“I won’t take a photo of you, you’ll break the camera.” “I don’t like you because you’re ugly.” “It’s definitely not your looks that are the problem, babe.” “I think you should stop relying so much on your metabolism.” “You’re not a responsible person.” “Oh my god, you’re such a freak.” “I tried to talk to her but she’s really weird.” “You must be the dumb one in your family because you’re studying English.” “How come whenever I see you, you don’t look very feminine?”

Don’t tell me those don’t hurt, that sticks and stones are worse than that. You can’t run away from the words of your past. No matter how hard you try not to let them become who you are, they do. Words — especially the ones that destroy — shape us.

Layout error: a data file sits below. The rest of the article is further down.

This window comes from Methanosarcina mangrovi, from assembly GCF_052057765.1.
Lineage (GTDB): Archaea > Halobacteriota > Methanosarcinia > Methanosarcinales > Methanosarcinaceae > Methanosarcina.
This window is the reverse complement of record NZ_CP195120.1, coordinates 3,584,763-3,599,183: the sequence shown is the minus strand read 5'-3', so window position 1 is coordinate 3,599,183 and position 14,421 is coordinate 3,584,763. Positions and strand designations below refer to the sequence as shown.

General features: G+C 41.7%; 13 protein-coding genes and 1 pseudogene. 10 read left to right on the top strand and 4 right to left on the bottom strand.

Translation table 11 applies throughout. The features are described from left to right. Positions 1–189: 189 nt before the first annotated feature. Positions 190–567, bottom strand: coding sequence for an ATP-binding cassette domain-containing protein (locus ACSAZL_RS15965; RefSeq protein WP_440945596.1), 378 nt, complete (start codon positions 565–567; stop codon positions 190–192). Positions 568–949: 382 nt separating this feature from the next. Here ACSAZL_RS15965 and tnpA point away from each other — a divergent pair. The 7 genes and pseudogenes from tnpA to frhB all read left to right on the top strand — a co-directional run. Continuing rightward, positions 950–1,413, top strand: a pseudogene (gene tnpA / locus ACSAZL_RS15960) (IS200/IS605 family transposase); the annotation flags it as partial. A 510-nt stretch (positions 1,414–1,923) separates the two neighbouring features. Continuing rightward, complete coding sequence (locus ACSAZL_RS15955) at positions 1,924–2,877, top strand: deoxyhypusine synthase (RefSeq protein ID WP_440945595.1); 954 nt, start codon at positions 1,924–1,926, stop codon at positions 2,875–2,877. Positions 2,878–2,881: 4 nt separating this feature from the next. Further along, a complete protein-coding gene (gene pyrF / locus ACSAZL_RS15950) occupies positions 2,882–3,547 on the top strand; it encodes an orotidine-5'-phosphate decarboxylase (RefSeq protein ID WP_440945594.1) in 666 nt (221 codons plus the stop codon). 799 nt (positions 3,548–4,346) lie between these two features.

But slowly, ever so slowly, you have to learn to let those words (and the people attached to them) go. Remember that tumbling stomach feeling and the way the confidence you spent months encouraging and protecting shattered with a couple of syllables. Remember that, remind yourself that you’ll never let yourself feel that way again, and then release.

Tell yourself every day the opposite of those words: beautiful, vibrant, healthy, independent, responsible, quirky, spunky, practical, smart, feminine. And then refuse to be forgotten, do it for the “wow, you got so hot!”; do it for the “You proved me wrong,” and the “I’m sorry I underestimated you.”

Find your own happiness and do it for yourself.